Behind the lines
A long take through the trenches of World War I
With 10 Oscar nominations for 1917 announced last week—including best picture, best cinematography and best screenwriting and directing for Sam Mendes—the film is shaping up as one of the most prestigious movies of 2019. I think it deserves the special attention it’s getting, even though it’s also in danger of being distractingly overrated.
This sprawlingly detailed war film intrigues, above all, as a relatively simple and intimate tale told in spectacularly large-scale terms. Its plotline, in a nutshell, has two youthful British soldiers carrying a crucial set of orders through the labyrinthian trenches of a World War I “no man’s land” in hopes of preventing the likely massacre of two battalions.
Lance Corporal Blake (played by Dean-Charles Chapman) and Lance Corporal Schofield (George MacKay) are longtime pals who follow orders with increasing fervor, even or maybe especially with the mounting indications that they and all their comrades are in way over their heads.
Blake is doubly committed to their mission because his older brother (Richard Madden) is an officer in one of the potentially doomed battalions. Schofield, the less heroically inclined of the two, rejects family ties, but proves increasingly devoted to a distinctly personal kind of esprit de corps.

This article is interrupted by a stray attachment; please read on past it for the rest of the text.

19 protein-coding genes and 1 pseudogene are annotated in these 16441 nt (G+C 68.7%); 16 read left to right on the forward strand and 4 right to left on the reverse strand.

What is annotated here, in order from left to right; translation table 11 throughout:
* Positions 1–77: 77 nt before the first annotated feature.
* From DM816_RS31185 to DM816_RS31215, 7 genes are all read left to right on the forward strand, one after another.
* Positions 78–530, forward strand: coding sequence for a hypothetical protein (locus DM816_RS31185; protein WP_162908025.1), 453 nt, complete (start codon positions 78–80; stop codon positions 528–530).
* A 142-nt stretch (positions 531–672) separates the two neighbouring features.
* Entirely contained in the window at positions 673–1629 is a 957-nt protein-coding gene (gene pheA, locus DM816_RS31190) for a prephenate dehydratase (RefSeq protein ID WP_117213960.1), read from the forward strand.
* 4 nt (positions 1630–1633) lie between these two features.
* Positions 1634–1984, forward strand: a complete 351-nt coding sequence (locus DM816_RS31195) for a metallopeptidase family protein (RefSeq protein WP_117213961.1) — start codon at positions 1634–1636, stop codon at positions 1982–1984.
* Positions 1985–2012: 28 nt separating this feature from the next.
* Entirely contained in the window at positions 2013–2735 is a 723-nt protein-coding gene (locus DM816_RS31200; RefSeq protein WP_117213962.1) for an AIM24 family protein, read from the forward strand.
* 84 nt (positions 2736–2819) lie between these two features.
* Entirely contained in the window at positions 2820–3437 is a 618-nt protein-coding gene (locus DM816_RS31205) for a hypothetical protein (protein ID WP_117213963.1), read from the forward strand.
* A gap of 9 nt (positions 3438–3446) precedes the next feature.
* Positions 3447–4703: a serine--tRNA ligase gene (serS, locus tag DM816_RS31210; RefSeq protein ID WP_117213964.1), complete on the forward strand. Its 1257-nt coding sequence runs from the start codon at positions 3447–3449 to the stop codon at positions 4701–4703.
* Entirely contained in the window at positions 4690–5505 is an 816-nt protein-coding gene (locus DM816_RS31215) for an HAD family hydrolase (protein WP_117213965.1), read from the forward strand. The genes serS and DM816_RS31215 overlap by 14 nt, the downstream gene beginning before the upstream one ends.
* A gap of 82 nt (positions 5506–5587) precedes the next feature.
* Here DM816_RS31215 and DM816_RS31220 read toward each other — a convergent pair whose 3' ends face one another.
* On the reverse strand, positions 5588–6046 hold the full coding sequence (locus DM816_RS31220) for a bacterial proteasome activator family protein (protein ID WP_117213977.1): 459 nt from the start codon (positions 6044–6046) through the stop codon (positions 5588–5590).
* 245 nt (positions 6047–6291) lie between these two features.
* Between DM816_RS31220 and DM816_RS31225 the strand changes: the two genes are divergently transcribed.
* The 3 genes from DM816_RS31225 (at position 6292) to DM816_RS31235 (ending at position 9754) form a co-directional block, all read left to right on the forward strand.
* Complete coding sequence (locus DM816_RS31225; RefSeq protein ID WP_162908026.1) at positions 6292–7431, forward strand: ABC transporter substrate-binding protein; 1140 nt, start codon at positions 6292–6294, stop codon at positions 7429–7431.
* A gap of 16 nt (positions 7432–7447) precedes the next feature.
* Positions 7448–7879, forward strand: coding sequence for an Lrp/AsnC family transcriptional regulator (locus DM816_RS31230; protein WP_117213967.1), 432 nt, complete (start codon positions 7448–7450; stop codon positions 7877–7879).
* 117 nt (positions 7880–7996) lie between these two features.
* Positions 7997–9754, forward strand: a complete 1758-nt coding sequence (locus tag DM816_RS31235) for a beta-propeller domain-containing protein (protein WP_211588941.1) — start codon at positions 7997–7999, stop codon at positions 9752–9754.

But the film’s main claims to some kind of greatness have to do with the ways in which the story of the pair’s battlefield journey is mounted. Mendes and ace cinematographer Roger Deakins keep their camera in close proximity to the two principles, and in the process create the impression of one long continuous take as Blake and Schofield trek through terrain that is by turns gruesomely confining and desolatingly expansive.
Mendes and co-writer Krysty Wilson-Cairns sketch in some slender details of character and historical setting along the way, but their screenplay is simply war movie generic, even though intelligent as well. In an important respect, that long “continuous” take is the film’s real subject, and its most nuanced and elaborately composed action as well.
It’s to the filmmakers’ credit that they’ve created a fascinatingly operatic duet between the parallel battlefield journeys of Schofield and Blake on the one hand, and of Deakins’ camera on the other. And there’s no real shame in not quite matching the gravity and flair of such recent single-take masterpieces as László Nemes’ Oscar-winning Son of Saul (2015), Aleksandr Sokurov’s Russian Ark (2002), and Nemes’ Sunset (2018).
The plain-spoken directness of Chapman and MacKay’s performances seem especially well-suited to this film in which the actorish performances—Colin Firth as a fusty general, Andrew Scott as a sophomorically gloomy lieutenant, Richard MacCabe as a blustering colonel—come across as silly caricatures. By contrast, Mark Strong is very good as the gravely sympathetic Captain Smith, and Benedict Cumberbatch is suavely sardonic and mercurial as the much sought-after Colonel MacKenzie.